My Dissertation Chair, Dr. Jeffrey Lee – the scholarly expert whose advice, support and expertise consistently challenged me and made me better; beyond that, he provided vision for the future I couldn’t always see.

My Dissertation Committee, Dr. Andrew Barton and Dr. Cheryl Marie Osborne Hansberger – the support team whose gentle guidance was consistent and always available.

My Cohort Sisters, Dr. Tess Breen and Sister Dr. Mary Amanda Nwagbo – the women who traveled alongside me during this journey and provided strength, drive, fun, and maybe a glass of wine or two, along the way. You truly are my sisters.

My Grammy, Esther Tune – a woman so far ahead of her time she couldn’t see the impact she would have on those who followed after her. I will always be indebted to her for my strength, my resolve, and my endless quest to know more.

My Mom, Jean Davidson – the woman who taught me I could do whatever I set my heart to and the future was a wide-open door.

My Grandchildren, Allison, Kara, Nicholas, Kyle, and Joseph – the joy of my life and the future that drives my legacy. Each of you is strong, brave, and full of potential to impact the world. Nana loves you all.

My Family, Peter, Ashley, Erin, LJ, and Joseph – the ones who keep me grounded and help me remember who I am is just as important as who I want to be.  It is my joy and pleasure to watch you journey through life. I am so very proud of each of you.

And, finally, my Husband, Nick Karavedas – the man who has loved and supported me unconditionally for over 37 years. Without your willingness to sacrifice your own needs and desires for mine, I would not be Dr. Karavedas. I love you more than you know.

Reflections on Becoming Dr. Karavedas – No. 9

It’s been an incredibly busy six months. My days and weeks have been filled with reading, writing and more reading, more writing. But, I’ve also finished all my coursework, written the first three chapters of my dissertation, defended my study proposal, passed both quality review and IRB, secured and confirmed several interviews for my research, and will conduct my first interviews next week. I have to tell you, it’s exhilarating!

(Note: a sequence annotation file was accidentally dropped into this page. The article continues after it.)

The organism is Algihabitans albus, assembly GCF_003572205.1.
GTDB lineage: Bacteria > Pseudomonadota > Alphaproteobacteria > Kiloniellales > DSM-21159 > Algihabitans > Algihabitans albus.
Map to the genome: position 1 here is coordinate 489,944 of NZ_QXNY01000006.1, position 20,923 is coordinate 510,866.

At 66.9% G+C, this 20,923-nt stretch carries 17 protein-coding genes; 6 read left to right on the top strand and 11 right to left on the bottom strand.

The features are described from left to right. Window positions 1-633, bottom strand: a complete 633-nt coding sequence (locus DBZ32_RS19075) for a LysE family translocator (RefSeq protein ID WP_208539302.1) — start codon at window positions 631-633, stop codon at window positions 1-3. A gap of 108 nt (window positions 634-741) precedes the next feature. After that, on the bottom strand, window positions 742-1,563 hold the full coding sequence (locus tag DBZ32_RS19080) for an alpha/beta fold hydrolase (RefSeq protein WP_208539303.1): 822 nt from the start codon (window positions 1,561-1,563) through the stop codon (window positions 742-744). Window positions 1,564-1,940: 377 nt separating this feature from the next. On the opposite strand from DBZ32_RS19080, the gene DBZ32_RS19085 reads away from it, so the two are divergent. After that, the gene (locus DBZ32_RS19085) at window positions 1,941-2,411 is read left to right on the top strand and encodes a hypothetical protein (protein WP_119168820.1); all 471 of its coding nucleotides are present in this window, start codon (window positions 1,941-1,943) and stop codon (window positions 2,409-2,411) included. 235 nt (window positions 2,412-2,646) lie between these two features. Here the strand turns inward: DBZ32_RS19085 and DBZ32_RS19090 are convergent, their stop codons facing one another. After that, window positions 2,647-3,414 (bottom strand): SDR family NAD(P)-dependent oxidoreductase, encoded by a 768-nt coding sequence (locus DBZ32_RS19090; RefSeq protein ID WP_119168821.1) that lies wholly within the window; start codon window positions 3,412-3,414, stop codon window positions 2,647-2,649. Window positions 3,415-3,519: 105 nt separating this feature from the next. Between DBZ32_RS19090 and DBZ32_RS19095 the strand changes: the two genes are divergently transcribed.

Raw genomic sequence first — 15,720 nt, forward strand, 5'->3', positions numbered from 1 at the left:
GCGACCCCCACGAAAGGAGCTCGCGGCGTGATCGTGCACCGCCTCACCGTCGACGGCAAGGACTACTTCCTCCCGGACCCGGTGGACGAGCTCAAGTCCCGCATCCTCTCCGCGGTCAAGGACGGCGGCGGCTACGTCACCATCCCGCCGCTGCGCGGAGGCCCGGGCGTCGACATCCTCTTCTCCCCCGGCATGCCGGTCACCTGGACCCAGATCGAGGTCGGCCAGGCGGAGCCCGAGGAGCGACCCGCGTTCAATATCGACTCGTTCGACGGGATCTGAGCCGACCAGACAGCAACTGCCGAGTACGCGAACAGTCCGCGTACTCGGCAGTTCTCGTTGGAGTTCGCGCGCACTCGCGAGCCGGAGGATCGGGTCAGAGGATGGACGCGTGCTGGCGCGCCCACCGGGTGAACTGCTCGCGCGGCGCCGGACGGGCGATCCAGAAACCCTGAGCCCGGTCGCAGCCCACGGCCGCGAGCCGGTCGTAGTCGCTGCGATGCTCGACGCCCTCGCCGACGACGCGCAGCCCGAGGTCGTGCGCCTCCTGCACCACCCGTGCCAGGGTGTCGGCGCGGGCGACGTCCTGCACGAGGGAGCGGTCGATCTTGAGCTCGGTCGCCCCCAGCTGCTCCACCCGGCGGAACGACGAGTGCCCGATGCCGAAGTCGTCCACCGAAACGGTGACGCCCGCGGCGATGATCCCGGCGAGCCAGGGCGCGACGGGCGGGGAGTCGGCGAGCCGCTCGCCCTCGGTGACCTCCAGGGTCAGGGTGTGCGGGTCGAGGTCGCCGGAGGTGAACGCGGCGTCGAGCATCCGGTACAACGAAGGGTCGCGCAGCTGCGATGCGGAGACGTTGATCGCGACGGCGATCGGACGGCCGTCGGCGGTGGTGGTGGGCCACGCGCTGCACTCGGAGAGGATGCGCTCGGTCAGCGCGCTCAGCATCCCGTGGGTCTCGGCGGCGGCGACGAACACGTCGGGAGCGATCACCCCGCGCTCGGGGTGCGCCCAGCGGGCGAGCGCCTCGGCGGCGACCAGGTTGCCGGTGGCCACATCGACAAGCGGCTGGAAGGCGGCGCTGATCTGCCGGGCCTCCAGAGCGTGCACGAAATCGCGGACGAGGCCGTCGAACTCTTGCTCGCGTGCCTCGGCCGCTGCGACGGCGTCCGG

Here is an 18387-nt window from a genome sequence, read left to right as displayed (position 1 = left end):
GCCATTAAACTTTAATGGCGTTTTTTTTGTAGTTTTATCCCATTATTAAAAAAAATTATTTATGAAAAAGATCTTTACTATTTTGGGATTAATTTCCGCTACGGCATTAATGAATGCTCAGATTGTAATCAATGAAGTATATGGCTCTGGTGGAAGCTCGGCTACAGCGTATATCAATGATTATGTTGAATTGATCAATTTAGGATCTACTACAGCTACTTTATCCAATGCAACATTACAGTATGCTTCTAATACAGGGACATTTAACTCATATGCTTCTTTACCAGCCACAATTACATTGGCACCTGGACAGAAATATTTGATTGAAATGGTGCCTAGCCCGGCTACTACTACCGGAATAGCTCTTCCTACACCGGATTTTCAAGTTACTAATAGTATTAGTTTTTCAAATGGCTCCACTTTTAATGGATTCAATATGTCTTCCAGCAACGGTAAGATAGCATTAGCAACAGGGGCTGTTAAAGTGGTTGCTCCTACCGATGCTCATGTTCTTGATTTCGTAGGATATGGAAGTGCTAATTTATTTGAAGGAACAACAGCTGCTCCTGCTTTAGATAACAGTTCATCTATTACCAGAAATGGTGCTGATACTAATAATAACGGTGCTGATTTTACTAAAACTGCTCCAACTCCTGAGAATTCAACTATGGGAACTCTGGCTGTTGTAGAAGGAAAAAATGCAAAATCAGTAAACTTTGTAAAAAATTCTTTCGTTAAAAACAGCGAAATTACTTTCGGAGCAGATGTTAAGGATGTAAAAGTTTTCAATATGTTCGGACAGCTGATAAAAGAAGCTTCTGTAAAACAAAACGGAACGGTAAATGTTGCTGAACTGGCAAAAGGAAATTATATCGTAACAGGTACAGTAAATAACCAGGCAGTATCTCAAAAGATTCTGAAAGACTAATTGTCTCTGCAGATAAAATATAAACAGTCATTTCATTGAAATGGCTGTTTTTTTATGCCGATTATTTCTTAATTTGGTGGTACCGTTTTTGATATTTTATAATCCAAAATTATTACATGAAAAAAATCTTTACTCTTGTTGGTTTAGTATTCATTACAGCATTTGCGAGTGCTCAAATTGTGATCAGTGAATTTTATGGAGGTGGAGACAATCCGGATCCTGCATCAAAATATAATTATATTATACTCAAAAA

I’m not a doctor yet, but I am well on my way.

Most days I march forward and approach each aspect of this doctoral journey with eager anticipation, but I freely admit there are other days I am scared to death. During the days full of fear, I ask myself “what am I afraid of; who am I afraid of.” The truth is I’m afraid of a lot of things. I am afraid I won’t be able to gather the data, people won’t want to be interviewed, I won’t interview well, I won’t get the data I need, I’ll write a bad dissertation, won’t finish on time, and I won’t graduate. My greatest fear…that I will spend my time and money on earning a degree that I wouldn’t be able to use – it will all be wasted.

Brene’ Brown (one of my favorite authors) writes “daring greatly is being brave and afraid every minute of the day at the exact same time.” To be great, we must dare greatly. Greatness doesn’t happen without facing the mountain and climbing it. On this doctoral journey, I see my doubts and fears, but I don’t let them stop me. I don’t let the voices of others – or the ones inside my head – stop me. Each day, I commit to doing one thing that moves me toward my goal – one more thing each day. Step by step, the dream WILL become reality. In the words of another one of my favorite authors, Jo Saxton,